GB:  How do you correlate all the data from all these research locations and how do you clean the data and make it digestible for scholastic consumption?  In what forms do you disseminate it in terms of dashboards models and other visualizations? It doesn't have to be for COVID because I know you're very early on, but just in general with the network?

MKT:  That's an excellent question. Dr. McClure is an expert at that.

EMc:  Part of what I do is work at what's called a data coordinating center. We  collect the data across all the sites and perform some analyses centrally but also support the sites to do it locally. So we have some looks at site-specific data as well as some more we can compare and contrast, like some of your questions earlier, and then we do have dashboards to help the sites  locally. Because this is an observational study, they can share it with their Ministry of Health and each of them take  responsibility for local dissemination. And then with Dr. Koso-Thomas and NIH we also try to make it available for a wider audience.

MKT:  So, Gabrielle, you can understand  the volume of work they do. The GN  actually has at least 600,000 mother-baby pairs information coming in each year to the data center for analysis, everything from the live birth to still births  the time that they were born to the  baby birth weight. Everything is coming to them and they analyze it every year.

 GB:  Yes, so huge amount of work, and, yes, that's why I was asking. So how often is the data especially for the COVID studies being submitted and reviewed? I know in other studies they're kind of doing things a little bit differently given that they want to get some things out there.

EMc:  Right. So the sites actually submit in real time, so we do have data on an ongoing basis. I think because we're doing the antibody testing  the test results aren't quite available yet, but as soon  the testing is done, they become available. But there's a little gap in that.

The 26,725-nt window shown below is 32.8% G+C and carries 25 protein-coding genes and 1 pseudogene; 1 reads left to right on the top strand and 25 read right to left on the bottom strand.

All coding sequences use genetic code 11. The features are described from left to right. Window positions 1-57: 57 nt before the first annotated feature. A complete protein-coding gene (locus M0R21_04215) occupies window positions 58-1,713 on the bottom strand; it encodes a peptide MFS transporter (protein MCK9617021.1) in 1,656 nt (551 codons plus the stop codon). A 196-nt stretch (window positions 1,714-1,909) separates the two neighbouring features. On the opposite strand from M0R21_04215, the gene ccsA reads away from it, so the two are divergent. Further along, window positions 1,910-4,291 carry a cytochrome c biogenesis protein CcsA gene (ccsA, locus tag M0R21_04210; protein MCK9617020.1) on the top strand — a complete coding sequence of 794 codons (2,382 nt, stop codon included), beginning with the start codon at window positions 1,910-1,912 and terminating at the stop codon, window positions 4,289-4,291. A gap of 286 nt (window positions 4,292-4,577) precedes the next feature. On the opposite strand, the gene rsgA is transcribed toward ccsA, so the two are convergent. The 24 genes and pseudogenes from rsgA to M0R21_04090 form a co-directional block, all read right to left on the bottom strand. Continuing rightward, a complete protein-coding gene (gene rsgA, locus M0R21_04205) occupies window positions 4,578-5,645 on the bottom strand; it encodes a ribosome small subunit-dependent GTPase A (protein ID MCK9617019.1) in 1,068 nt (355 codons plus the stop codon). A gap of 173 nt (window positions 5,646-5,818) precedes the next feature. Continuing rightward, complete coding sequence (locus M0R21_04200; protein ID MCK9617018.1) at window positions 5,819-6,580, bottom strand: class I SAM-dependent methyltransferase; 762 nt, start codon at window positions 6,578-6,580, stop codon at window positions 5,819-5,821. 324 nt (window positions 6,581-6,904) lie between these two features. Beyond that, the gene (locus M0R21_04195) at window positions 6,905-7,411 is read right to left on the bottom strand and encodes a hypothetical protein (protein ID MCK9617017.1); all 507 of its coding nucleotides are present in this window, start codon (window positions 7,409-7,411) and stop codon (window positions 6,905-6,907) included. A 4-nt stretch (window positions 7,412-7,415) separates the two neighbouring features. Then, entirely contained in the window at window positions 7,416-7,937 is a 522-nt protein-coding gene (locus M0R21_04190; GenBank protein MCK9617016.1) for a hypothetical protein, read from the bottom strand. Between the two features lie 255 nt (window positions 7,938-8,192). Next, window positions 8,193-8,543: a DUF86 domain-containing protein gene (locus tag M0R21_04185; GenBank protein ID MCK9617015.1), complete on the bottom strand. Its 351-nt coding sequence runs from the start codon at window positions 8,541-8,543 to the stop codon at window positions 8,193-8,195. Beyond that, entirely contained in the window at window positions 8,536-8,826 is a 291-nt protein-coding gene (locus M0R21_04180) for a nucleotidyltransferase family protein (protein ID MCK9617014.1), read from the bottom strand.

GB:  Have you all built any new tools or enhanced any existing tools based on the COVID situation?

MKT:  That's a great question. The tools that we're using are data collection tools, so they're new in the sense that we now collect information on exposure. We will now have testing which would be the antibody test, but most of what we use are forms that they're familiar with, data forms that they've used before. But we don't have a new tool per se  just more information we're collecting that's a little different from what we've collected in the past. The knowledge, attitude, and practices is definitely something that we haven't always asked and so that is a sort of a new tool, but the methodology is what we've used for the past 10-15 years because we have the registry.

EMc:  It's because the one thing we added recently was the questions around vaccine. Even though most of the sites were working, the vaccines are not yet widely available, but we hope they'll be coming available.

GB:   Also are you interested in what types of the vaccine?

EMc:  Absolutely.  Each of our sites has a very different range of vaccines that are available across the different countries.

GB:  That's interesting. What have been some challenges you all have experienced to date with setting up your COVID study and have there been any surprises?

EMc:  I think definitely one of the challenges initially was getting the supplies for collecting samples, just because of global shortages. There's also challenges around shipping, test kits and that kind of thing because also there are fewer flights. It's harder to get supplies to our country, so that's definitely been a challenge.

MKT:  I think one of the pleasant surprises was the speed at which we got approval to do the study. Typically in our sites, approvals from, and I use the word IRB, (I apologize as you did say to make it simplified), institutional  review boards, they're the ones who decide if a study is ethical, especially they have approval to do a clinical study. In our studies it usually takes a year, if not a year and a half, to get approvals to do the work, and this time around it was done within weeks. That was a pleasant surprise because I think everyone around the world understood the importance of the data from COVID and so they were very, very quick in getting the approvals that the sites needed to do the work in the field.

 GB:  That's wonderful. So you're still in an initial phase of your study. What are some of the next steps that you will be looking at for the future, especially as there are some aspects that might be too early to assess right now with how COVID affects?

EMc:  Yeah, I think you're right. Some things we'll know more about once we get some data, but in terms of next steps as Dr. Koso-Thomas said, I think we understand COVID will be around for a while, so some of the questions that we are asking now we’ll continue to keep in our existing registries going forward, so that we'll have a longer-term outlook on the challenges and issues around COVID. We have considered, and again, it may be too early to think about this, we'll need to do some longer-term follow-ups of the babies that are born. Again, it's a little early to make that decision. Because we have really good relationships with the communities and the women we work with, we could reach out if we needed to or thought it was important to do longer term follow-ups.